India has made momentous progress in reducing multidimensional poverty with its incidence almost halving between 2005-6 and 2015-16, climbing down to 27.5 per cent from 54.7 per cent, according to estimates from the 2018 global Multidimensional Poverty Index (MPI).
India has made momentous progress in reducing multidimensional poverty with its incidence almost halving between 2005-6 and 2015-16, climbing down to 27.5 per cent from 54.7 per cent, according to estimates from the 2018 global Multidimensional Poverty Index (MPI). “In India, the first country for which progress over time has been estimated, 271 million people moved out of poverty between 2005-06 and 2015-16. The poverty rate here has nearly halved, falling from around 55 per cent to around 28 per cent over the 10-year period,” said the estimates released on Thursday by the UN Development Programme (UNDP) and the Oxford Poverty and Human Development Initiative (OPHI).
Among South Asian countries, only Maldives has a lower headcount ratio than India at 1.9 per cent, with Nepal (35.3), Bangladesh (41.1), and Pakistan (43.9) having higher incidences of multidimensional poverty. According to a UNDP statement, though the traditionally disadvantaged groups – across states, castes, religions, and ages -are still the poorest, they have also experienced the biggest reductions in MPI through the decade, showing that they have been “catching up”.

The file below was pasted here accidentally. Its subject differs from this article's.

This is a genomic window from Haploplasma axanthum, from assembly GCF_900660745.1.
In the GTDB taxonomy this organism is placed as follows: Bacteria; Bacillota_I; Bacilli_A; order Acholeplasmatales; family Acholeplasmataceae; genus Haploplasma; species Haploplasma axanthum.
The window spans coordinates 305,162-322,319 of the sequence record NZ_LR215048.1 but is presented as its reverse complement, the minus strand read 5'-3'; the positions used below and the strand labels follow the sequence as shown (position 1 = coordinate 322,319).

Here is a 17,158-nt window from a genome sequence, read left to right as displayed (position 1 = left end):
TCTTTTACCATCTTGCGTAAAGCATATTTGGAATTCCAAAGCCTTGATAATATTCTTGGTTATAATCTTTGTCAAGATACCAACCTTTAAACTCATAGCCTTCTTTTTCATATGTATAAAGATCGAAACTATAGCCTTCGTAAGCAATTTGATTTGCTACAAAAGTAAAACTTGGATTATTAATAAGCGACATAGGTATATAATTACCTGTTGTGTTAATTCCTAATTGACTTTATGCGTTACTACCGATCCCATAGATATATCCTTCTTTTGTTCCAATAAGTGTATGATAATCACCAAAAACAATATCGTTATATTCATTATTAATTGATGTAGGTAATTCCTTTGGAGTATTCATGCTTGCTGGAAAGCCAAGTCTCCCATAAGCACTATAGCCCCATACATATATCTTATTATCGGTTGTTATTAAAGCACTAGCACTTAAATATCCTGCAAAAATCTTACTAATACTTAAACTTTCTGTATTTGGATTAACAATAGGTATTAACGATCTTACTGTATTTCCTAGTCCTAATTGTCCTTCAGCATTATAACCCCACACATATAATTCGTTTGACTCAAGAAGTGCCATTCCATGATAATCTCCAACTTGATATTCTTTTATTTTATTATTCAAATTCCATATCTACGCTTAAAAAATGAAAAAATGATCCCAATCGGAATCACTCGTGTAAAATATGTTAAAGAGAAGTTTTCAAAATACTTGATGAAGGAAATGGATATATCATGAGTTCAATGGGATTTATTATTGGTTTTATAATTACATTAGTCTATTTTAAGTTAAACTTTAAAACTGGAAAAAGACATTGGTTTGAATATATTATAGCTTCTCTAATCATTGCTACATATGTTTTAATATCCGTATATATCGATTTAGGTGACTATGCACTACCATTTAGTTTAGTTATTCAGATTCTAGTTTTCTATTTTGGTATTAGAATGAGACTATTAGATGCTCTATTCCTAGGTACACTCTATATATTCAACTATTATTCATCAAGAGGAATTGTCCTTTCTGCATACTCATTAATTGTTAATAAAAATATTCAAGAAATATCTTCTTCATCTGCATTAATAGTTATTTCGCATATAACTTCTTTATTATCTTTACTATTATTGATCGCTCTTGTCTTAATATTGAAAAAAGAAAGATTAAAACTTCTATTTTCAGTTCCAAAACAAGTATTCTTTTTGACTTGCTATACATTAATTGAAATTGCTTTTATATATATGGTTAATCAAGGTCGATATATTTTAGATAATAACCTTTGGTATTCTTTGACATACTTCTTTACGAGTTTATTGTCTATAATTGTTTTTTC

It said this is in line with global trends, where deeper progress among the poorest groups is reflected in the global MPI being cut by half. The release said that pockets of poverty are found across India, but multidimensional poverty is particularly acute — and significant — in the four states of Bihar, Jharkhand, Uttar Pradesh and Madhya Pradesh. These accounted for 196 million MPI poor people — more than half of all MPI poor in India.
But there was also progress. Jharkhand made the biggest strides among all states in reducing multidimensional poverty, with Arunachal Pradesh, Bihar, Chhattisgarh, and Nagaland only slightly behind. Delhi, Kerala and Goa have the lowest incidence of multidimensional poverty.
Across nearly every state, poor nutrition is the largest contributor to multidimensional poverty. Not having a household member with at least six years of education is the second largest contributor. Insufficient access to clean water and child mortality contribute least. Relatively fewer people living in poverty experience deprivations in school attendance – a significant gain.
The MPI looks beyond income to understand how people experience poverty in multiple and simultaneous ways. It identifies how people are being left behind across three key dimensions: health, education and living standards, and 10 indicators – nutrition, child mortality, years of schooling, school attendance, sanitation, cooking fuel, drinking water, electricity, housing and assets. The 2018 report, which is now closely aligned with the Sustainable Development Goals, cover almost three-quarters of the world’s population. Despite the massive gains made in reducing multidimensional poverty, 364 million Indians continue to experience acute deprivations in health, nutrition, schooling and sanitation.
Globally, around 1.3 billion people live in multidimensional poverty, which is almost a quarter of the population of the 104 countries for which the 2018 MPI is calculated. Of these 1.3 billion, almost half — 46 per cent — are thought to be living in severe poverty and are deprived in at least half of the dimensions covered in the MPI. “Although the level of poverty – particularly in children — is staggering so is the progress that can be made in tackling it. In India alone some 271 million have escaped multidimensional poverty in just 10 years,” said Achim Steiner, UNDP Administrator.